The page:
3 years ago, i was using mac os x as my full-time workstation operating system on a 12" aluminum g4 powerbook. i eventually got annoyed at some hardware issues with the powerbook and some software issues with mac os x, which prompted me to switch back to a new thinkpad x40 running openbsd (and then to a thinkpad x200, then random netbooks running openbsd).
a few weeks ago, i purchased a new 13" macbook pro and immediately tried to put openbsd on it; not so much because i'm an openbsd zealot, but more so because i'm so much more productive in it than in anything else and i quickly get fed up when i can't get something done (and can't fix it).
adding integers 10 million times shouldn't take that long, should it?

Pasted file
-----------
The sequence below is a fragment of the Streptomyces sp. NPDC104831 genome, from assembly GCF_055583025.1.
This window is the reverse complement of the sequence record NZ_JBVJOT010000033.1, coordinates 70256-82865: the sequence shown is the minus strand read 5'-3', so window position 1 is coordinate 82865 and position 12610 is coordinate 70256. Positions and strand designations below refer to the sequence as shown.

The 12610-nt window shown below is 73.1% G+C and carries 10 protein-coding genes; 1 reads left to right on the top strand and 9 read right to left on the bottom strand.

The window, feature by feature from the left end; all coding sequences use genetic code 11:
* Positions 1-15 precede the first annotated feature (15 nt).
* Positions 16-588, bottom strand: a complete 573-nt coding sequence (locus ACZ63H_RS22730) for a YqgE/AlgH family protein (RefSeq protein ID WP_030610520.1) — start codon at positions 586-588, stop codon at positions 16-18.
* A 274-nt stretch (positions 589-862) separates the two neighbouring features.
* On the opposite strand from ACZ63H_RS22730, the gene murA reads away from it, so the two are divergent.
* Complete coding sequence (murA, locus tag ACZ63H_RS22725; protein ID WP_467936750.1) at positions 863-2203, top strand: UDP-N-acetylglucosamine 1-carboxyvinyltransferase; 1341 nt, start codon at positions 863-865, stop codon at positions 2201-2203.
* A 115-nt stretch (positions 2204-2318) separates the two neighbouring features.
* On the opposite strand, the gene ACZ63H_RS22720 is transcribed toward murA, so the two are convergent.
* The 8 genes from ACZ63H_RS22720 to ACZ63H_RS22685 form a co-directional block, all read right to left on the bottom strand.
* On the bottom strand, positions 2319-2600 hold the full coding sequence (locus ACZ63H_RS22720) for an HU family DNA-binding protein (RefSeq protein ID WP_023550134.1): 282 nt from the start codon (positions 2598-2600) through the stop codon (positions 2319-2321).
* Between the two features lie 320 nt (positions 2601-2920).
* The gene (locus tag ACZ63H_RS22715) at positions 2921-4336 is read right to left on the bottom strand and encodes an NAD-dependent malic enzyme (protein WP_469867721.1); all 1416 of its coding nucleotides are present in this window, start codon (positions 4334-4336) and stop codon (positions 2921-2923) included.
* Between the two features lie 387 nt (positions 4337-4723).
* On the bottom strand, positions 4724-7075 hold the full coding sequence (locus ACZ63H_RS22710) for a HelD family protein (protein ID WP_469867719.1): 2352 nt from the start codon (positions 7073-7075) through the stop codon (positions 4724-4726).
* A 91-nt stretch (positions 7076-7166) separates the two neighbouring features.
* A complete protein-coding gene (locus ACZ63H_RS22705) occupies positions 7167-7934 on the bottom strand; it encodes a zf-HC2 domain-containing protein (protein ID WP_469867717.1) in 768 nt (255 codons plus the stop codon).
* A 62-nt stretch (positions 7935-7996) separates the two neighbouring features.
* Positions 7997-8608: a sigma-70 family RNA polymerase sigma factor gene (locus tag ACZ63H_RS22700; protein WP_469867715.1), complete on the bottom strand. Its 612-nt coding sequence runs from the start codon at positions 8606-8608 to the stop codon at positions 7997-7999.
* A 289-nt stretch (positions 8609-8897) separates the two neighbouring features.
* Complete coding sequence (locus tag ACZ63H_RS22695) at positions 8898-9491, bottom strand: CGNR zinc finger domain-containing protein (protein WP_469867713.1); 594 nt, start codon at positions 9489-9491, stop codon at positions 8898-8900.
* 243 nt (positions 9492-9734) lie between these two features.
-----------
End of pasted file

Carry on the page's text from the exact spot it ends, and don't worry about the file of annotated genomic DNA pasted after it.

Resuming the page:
openbsd 4.5 amd64 - 2.4ghz intel core 2 duo (thinkpad x200) - ruby 1.8.6 p368
since i've gotten a few e-mails on it and google is still sending traffic to me, my openbsd on laptops pages are no longer here (and are now redirecting to this post). i removed them from the site in 2008 because all of the information was outdated, save for my current laptop. most of the laptop models i wrote about are outdated anyway, but even if you did find and purchase them now, i'd rather you try the latest openbsd release or a -current snapshot and see what works and doesn't, rather than rely on something i said about the state of openbsd a year ago.
/laptops/ urls were temporarily redirecting to the
i386-laptop.html page on the openbsd website, but that page was itself removed in february 2009. a few openbsd developers agreed that laptops aren't special hardware anymore and should just work without a list of hacks or special Xorg configs. if things don't work, file bugs and work to get them fixed.